When asked to identify a potential workplace hazard and the severity of its risk, eager health and safety representatives and JHSC members are quick to point out the various sources at their workplaces that can cause injury or illness.
From life-threatening exposures to electrical energy found in circuit-breakers and switches, to poor housekeeping and maintenance that could result in unpredicted injuries as a result of slips, trips, and falls; potential hazards are often easily identified and fixed on the spot, but that is not the health and safety representative’s primary responsibility.
Practice routine workplace inspections
An effective workplace inspection not only identifies the “what” and the “how”, but it most importantly ponders the question “why”. Why has there been no system placed to minimize or control the electrical hazard? Why do the workers choose to remove the guards off of the sawing machinery? Eliminating or controlling a hazard during or immediately following a workplace inspection fails to take into account the presence of an indirect contributor or cause of the hazard.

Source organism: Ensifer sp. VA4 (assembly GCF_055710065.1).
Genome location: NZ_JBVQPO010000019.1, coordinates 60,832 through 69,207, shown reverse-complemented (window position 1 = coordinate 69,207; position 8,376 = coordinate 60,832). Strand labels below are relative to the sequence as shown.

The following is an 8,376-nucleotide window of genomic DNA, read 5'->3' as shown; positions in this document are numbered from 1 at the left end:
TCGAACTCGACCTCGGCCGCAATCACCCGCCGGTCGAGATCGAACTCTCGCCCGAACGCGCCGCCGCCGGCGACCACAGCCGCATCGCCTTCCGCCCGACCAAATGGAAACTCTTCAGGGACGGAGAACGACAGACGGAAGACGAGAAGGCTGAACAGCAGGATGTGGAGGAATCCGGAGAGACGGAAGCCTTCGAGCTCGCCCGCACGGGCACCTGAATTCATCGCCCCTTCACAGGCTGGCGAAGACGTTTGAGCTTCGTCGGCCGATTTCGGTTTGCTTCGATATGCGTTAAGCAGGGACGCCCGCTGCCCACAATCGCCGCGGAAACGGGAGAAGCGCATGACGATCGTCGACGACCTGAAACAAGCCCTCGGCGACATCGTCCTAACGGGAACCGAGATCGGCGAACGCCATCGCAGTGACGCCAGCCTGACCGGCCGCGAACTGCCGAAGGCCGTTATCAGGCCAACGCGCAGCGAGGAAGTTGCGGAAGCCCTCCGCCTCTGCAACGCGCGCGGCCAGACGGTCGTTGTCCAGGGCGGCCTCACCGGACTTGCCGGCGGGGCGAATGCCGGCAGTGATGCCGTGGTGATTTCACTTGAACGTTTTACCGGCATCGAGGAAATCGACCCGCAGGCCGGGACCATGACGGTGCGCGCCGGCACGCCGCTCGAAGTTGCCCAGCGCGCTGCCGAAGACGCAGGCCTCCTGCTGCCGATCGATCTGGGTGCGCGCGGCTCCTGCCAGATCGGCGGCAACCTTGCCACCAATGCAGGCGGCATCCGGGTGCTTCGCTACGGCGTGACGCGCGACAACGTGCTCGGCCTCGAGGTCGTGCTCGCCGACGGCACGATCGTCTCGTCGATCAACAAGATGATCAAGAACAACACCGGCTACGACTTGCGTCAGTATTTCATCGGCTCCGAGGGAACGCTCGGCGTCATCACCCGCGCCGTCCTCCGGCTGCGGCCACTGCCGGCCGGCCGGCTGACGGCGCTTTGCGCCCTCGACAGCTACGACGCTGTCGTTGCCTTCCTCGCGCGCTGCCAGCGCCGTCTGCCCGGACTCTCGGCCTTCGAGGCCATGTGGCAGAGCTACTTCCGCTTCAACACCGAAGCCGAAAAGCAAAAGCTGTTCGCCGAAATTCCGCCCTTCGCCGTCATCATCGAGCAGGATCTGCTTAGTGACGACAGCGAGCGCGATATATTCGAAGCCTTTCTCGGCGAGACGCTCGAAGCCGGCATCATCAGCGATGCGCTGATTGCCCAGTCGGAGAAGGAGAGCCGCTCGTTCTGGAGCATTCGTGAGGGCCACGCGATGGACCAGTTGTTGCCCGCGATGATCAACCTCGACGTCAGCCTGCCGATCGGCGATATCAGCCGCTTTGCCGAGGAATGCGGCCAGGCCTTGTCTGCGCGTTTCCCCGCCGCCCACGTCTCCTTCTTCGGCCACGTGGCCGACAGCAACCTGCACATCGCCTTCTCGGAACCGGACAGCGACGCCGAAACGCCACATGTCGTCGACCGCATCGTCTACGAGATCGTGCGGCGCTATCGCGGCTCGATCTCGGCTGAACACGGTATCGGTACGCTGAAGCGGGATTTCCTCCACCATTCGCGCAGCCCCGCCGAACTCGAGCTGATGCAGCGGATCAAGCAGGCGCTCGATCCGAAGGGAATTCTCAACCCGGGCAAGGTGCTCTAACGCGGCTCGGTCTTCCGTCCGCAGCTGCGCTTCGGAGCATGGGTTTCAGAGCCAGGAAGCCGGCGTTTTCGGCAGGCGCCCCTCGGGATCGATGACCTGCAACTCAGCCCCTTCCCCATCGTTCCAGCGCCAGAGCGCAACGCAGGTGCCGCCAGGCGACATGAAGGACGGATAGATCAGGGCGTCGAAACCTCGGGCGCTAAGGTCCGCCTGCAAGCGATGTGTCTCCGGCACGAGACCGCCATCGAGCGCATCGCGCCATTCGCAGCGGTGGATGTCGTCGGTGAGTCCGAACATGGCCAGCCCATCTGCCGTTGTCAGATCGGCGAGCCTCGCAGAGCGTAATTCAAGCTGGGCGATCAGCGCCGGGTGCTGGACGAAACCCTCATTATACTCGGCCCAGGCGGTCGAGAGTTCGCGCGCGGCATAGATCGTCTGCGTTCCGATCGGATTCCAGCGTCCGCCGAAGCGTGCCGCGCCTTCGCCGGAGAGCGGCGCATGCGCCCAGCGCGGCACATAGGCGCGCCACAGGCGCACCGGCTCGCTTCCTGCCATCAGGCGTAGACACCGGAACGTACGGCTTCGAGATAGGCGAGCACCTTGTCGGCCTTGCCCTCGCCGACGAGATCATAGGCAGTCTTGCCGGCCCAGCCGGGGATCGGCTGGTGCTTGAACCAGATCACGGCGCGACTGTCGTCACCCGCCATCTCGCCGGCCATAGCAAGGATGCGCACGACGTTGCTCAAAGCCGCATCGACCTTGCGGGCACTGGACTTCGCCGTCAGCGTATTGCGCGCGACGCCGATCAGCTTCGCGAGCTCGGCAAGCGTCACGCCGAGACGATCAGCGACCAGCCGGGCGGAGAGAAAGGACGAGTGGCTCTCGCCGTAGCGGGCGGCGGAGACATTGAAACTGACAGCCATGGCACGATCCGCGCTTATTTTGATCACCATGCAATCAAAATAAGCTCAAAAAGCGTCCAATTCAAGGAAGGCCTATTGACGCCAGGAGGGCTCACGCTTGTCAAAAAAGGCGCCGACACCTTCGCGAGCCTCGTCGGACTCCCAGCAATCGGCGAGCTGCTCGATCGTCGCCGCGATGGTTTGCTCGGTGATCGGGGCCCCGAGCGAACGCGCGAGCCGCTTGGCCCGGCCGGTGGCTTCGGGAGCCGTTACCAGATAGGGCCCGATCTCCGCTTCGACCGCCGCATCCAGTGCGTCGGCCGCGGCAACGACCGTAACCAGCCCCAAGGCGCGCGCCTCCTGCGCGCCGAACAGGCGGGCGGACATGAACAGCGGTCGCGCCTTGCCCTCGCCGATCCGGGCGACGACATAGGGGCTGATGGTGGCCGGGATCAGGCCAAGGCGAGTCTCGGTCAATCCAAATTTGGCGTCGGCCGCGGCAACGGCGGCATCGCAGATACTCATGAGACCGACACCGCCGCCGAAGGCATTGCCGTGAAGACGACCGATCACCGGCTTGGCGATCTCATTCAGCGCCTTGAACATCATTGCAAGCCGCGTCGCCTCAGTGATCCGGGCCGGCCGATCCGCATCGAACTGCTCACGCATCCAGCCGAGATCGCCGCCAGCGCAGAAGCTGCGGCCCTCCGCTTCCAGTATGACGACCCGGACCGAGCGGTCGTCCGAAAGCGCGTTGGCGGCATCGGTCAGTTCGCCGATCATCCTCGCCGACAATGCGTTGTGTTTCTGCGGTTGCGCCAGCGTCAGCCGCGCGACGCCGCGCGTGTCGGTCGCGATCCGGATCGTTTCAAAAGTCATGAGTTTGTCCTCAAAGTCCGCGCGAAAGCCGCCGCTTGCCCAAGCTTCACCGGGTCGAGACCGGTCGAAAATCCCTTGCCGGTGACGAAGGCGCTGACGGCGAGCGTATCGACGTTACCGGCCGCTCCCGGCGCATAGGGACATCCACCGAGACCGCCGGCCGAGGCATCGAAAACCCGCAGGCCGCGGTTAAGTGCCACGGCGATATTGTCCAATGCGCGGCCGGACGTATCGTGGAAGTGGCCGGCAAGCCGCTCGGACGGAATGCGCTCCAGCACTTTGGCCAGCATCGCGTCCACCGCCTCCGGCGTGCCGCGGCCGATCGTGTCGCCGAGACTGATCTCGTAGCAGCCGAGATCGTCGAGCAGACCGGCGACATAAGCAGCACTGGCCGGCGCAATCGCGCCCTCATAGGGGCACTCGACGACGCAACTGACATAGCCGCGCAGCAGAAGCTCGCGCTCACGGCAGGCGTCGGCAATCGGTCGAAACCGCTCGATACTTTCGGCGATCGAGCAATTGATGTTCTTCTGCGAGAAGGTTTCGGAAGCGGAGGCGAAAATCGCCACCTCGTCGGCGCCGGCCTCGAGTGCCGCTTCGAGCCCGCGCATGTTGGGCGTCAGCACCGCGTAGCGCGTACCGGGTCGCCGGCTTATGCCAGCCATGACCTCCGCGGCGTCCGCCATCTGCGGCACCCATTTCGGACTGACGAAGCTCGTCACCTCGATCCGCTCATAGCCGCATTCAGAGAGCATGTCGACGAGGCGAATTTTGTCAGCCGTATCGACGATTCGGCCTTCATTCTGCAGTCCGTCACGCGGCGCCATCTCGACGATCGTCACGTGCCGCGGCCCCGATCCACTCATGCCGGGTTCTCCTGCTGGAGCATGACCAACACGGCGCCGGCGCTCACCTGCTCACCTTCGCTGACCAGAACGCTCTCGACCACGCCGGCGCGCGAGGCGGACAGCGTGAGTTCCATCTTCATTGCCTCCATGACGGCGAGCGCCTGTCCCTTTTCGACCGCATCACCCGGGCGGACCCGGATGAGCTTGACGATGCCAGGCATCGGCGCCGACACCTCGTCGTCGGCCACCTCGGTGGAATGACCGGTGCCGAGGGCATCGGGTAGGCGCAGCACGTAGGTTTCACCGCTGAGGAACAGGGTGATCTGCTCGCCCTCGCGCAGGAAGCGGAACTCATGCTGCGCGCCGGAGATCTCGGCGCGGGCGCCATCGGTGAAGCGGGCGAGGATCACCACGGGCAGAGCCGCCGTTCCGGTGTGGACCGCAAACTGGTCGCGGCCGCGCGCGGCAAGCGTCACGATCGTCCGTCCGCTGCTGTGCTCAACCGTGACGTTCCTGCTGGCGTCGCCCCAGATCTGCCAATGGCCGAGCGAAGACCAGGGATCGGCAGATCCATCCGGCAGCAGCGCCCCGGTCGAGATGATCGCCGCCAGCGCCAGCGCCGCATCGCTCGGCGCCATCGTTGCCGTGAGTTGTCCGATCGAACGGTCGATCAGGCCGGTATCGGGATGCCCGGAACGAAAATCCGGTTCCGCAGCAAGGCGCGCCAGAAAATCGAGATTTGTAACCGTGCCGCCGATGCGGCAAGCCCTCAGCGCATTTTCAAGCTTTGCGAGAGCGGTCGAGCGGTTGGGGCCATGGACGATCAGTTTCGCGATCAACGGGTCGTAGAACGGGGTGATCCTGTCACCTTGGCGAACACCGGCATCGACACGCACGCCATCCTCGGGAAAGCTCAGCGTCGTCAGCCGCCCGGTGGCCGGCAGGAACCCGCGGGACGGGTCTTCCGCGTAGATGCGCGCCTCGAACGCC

Are there financial restrictions on the employer that prevent them from effectively providing or establishing prescribed hazard controls? Is there a lack of commitment on the part of management to support and foster a positive health and safety culture in the workplace? Are there group norms and attitudes that foster unhealthy and unsafe work practices? An effective JHSC analyzes hazards, their contributors, and their probable secondary causes while making effective and reasonable recommendations to their employers.
Drafting, solidifying, and reviewing a robust workplace health and safety policy is the cornerstone of proactive and effective health and safety management.